five images from the magical world of miriam marlene waldner

The world that photographer Miriam Marlene Waldner manifests in her images is full of secrets - an unapologetically feminine world of soft focus scenes and pastel colours that bring to mind the the whimsical aesthetics of Wes Anderson. Learn more about Miriam here as she talks us through five of her favourite images.

“If someone would look at my work they’d know the photos were taken by a woman,” photographer Miriam Marlene declares. “It’s easier to photograph women because they understand my photography more and they’re open to my ideas about costume and dressing up.” Her photographs give a cinematic glimpse into stories that make references to classic fairy tales and take visual cues from films like Sofia Coppola’s The Virgin Suicides and 70s Australian cult classic Picnic at Hanging Rock. “When I take photographs of people,” Miriam explains, “I always say that I’m not putting out everything into the world, I’m showing a specific edited part of something.” Just like the movies Miriam’s work brings to mind, there’s a sense of sisterhood, of unspoken bonds, mystery and ritual, but it’s all elusive, all alluded to with a subtle wink.

1. “I guess you could call this a self portrait. I picked this photo because it wasn’t a directly set up image. It was evening, there was this light from a table lamp and I realised the shadow was really nice. It has a natural and mysterious quality to it, it’s almost disorientating. It’s not explicit with what is happening, it feels like there’s room for people to make up their own narrative about exactly what’s happening in the image.”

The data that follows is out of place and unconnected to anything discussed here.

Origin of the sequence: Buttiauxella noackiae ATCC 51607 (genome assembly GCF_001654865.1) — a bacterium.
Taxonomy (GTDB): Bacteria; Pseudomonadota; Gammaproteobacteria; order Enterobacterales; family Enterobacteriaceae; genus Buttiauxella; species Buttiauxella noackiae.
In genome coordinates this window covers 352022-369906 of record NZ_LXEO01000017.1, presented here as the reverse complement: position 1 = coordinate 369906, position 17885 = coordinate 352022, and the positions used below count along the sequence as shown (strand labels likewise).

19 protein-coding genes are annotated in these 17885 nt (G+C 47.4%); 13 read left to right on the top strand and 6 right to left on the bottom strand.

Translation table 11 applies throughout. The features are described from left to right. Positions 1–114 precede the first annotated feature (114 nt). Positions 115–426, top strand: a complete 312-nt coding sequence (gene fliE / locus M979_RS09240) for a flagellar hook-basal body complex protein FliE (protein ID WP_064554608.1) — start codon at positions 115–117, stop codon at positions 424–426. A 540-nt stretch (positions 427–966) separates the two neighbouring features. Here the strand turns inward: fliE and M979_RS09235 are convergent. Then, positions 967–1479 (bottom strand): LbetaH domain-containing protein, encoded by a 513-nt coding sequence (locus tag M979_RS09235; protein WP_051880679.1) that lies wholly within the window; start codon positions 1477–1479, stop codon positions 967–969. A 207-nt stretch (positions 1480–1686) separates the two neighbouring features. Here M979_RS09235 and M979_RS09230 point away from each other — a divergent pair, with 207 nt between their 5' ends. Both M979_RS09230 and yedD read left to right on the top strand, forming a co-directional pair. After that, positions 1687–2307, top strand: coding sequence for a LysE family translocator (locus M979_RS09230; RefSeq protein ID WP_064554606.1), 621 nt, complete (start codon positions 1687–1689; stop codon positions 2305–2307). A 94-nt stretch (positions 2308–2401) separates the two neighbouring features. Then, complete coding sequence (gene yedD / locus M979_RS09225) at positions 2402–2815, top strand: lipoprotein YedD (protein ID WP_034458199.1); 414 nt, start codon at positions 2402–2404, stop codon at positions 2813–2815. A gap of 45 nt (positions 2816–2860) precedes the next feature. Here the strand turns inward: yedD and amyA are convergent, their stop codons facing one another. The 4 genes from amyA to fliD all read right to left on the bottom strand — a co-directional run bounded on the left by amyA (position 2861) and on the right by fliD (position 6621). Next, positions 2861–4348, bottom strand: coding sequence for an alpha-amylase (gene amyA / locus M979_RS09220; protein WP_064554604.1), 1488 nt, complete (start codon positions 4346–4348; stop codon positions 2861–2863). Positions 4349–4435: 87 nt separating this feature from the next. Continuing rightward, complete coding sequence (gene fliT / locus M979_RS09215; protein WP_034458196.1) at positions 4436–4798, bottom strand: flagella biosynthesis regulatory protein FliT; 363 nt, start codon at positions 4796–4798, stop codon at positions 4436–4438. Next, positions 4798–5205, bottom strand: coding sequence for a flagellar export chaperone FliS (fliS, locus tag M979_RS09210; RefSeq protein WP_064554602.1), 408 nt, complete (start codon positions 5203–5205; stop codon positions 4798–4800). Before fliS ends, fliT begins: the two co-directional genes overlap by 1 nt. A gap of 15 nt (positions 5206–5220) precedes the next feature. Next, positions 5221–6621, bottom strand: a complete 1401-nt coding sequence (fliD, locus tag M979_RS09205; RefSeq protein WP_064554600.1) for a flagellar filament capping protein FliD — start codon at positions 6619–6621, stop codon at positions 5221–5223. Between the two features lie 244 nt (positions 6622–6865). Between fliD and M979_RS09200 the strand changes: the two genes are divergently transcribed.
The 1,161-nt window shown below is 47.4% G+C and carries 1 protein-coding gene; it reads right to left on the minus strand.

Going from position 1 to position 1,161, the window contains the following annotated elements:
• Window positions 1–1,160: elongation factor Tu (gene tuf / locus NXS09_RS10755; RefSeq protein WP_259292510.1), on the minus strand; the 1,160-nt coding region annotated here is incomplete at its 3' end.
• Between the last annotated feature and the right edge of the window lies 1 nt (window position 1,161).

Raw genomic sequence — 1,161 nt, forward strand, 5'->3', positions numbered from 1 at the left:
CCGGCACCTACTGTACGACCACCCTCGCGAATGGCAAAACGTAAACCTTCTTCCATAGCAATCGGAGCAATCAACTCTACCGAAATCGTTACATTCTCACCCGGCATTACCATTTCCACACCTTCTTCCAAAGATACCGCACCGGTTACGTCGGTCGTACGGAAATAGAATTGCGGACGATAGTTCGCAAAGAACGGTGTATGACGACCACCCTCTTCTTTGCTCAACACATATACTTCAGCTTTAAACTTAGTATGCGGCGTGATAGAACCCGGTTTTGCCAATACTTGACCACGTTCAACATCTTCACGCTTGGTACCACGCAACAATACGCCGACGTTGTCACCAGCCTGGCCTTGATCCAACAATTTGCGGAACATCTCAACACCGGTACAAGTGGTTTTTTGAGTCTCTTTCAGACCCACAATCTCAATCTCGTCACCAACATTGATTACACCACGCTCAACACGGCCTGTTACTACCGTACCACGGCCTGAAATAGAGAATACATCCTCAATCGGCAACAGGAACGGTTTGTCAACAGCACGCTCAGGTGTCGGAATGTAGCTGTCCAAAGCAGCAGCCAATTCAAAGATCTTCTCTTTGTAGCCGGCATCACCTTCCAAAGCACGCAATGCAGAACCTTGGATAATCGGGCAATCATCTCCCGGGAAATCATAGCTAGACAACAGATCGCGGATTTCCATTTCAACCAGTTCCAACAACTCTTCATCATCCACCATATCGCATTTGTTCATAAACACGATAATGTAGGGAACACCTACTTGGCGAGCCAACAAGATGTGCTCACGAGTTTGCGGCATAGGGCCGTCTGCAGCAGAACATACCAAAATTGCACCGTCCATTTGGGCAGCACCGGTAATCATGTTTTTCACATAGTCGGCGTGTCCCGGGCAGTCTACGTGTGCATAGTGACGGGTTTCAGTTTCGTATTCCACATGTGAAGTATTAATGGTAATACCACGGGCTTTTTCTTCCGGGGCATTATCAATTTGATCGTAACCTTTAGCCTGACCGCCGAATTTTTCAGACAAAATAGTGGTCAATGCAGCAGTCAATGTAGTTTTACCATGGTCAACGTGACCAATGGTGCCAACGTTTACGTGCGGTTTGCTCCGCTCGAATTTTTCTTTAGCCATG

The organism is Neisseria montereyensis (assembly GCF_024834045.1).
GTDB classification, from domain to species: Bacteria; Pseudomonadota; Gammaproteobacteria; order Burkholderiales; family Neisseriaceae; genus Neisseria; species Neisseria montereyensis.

1. “I guess you could call this a self portrait. I picked this photo because it wasn’t a directly set up image. It was evening, there was this light from a table lamp and I realised the shadow was really nice. It has a natural and mysterious quality to it, it’s almost disorientating. It’s not explicit with what is happening, it feels like there’s room for people to make up their own narrative about exactly what’s happening in the image.”

“There’s definitely something mysterious [in my work],” Miriam reflects. “It scares me a little bit because I don’t know whether things like that really do exist or not. I don’t know if they could be real. It fascinates me.” Just like their visual quality, Miriam’s work conceptually blurs the line between reality and fantasy, toying with the power of suggestion. “I was always into costumes,” says Miriam, going on to explain that she always had an interest in fashion but was infinitely more interested in the fantasy world of creating characters and using costume.